I have yet to experience any hostility or attitude toward me since moving here. Everyone I meet that I happen to get into a conversation with, has been very warm or welcoming. Maybe I'm just lucky and running into happy accepting people?

I go out with a smile on my face, and I have noticed it makes a difference. I have been waved at by strangers. I love it!

I have NO desire to change what Montana is. In fact, I want to fight the subdivisions they are proposing to build in my area.

It's too bad Hamilton gave in and is allowing this and a wal mart.
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Old 05-06-2007, 03:42 PM
 
Location: Corvallis, MT
37 posts, read 132,332 times
Reputation: 25
Hamilton never gave in. They and we fought walmart as much as we could. In the end, walmart just has more lawyers.
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Old 06-12-2007, 07:02 PM
 
Location: sanders county
2 posts, read 25,435 times
Reputation: 13
Quote:
Originally Posted by jenzebel View Post
Many people move to Montana because of the nature all around us, yet once they are here, they want all of the conveniences they left behind. They move into the forest and then they want their roads paved or plowed, they want to see grizzly bears so they moved into their habitat, only to complain if the bear eats their dog, etc.

Long time residents have had to sell property that has been in their families for generations because the family can no longer afford the property taxes. Out-of-staters have inflated the property values and therefore, the taxes. In addition, some famous people move here and act like they are better than anyone else. They don't try to fit in and are clueless about being a good neighbor. Like Mary Hart and Burt Sugarman who bought a parcel of land next to state land in Whitefish and then wanted the @ 50 acre parcel of state land (which was open for public use) fenced to give them more privacy. They managed to lease it from the state by outbidding a logging contractor. I haven't heard if they've fenced it off. How would you feel if you were a Whitefish native accustomed to accessing that piece of state land all of your life only to be locked out of it? I could go on and on with similar situations that have happened here. Incidents like this are what make Montanans resent newcomers.It isn't just the wealthy either; the wealthy just have the means to make a bigger impact.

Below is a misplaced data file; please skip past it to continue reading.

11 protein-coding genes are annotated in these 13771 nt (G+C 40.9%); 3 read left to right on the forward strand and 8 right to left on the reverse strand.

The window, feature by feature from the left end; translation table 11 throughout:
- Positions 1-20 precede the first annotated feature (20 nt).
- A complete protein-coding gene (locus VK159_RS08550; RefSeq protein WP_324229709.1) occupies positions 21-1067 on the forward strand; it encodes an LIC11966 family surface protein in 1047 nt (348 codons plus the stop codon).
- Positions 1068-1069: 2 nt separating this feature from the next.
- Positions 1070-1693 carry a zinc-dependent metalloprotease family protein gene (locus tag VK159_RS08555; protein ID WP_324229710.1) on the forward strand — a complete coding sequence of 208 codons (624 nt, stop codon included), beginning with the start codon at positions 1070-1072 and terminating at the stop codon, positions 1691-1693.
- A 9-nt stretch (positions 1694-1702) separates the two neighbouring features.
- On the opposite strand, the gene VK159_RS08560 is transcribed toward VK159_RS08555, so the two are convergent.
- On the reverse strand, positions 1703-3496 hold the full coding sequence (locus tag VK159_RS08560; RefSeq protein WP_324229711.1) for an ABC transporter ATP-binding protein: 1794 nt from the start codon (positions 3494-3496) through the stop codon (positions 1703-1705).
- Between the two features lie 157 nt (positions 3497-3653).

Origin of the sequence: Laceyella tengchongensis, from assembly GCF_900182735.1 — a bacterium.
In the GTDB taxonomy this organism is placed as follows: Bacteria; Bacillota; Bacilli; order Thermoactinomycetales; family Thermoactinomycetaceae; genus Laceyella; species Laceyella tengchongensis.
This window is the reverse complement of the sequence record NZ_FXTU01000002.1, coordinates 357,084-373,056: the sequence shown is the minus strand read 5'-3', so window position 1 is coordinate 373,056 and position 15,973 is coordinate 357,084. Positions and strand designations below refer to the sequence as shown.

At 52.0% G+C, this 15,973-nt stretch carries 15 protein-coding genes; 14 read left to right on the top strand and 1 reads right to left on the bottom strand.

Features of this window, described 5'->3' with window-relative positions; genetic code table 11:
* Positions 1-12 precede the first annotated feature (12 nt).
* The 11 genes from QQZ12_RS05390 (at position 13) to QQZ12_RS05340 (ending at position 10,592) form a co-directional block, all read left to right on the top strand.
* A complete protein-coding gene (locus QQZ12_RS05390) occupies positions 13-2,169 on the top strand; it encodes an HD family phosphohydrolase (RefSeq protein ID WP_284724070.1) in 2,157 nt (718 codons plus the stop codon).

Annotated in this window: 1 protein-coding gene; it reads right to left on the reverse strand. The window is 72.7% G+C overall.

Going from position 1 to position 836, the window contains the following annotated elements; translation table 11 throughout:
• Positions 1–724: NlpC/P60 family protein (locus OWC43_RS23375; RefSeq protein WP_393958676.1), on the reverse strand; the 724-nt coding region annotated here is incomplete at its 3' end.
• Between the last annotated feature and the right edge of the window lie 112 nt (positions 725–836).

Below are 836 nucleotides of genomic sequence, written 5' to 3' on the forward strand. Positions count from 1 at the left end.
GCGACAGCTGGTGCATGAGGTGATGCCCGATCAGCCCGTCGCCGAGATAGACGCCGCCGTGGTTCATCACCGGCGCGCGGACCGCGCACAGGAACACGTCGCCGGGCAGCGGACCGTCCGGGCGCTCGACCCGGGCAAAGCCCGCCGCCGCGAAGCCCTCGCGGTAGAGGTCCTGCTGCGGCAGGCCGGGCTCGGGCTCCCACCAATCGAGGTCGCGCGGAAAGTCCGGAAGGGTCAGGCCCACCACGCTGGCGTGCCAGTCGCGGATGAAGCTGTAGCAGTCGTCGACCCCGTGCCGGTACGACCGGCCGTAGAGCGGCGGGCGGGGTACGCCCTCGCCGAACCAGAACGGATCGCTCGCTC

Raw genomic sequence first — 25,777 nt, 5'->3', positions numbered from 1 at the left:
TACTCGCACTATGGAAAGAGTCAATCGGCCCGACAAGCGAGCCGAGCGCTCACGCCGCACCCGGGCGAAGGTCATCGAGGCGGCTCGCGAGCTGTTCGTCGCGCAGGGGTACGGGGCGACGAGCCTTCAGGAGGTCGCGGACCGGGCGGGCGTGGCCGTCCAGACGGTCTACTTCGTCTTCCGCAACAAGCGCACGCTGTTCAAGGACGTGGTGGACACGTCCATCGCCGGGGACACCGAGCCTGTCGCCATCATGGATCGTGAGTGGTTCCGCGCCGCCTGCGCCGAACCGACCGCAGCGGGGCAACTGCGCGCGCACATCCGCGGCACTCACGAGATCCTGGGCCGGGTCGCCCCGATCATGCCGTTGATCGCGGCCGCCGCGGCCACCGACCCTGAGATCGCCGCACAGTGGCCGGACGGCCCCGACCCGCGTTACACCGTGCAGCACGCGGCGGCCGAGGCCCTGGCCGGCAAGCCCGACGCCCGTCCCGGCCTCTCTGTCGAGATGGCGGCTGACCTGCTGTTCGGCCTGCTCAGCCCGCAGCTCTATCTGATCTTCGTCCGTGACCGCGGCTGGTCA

I am not saying all newcomers are all bad. David Letterman bought a ranch here and he appears to be a good neighbor so far. But he hasn't come in with a haughty attitude and tried to change things either.

People who grew up here and people that moved here before it was "discovered" accepted a certain lifestyle to be here, and it generally didn't include all the amenities of suburban life. Unfortunately, this is no longer true. It sickens me every day to see this change.
I have to agree with you on all the change we have seen in our state and it is really hard to keep our homes due to the taxes sky high. My family homesteaded in Big Fork five generations ago. Most of my family still lives in Montana but it gets harder and harder as all the expenses go up. I have visited with alot of out of state people that have moved here that I really enjoy talking with them and they came here for what Montana is and don't mind slowing down a little.
That being said,we own a construction co. and have done work for people that have moved here and want to bring to montana all the things they were so happy to leave behind. ????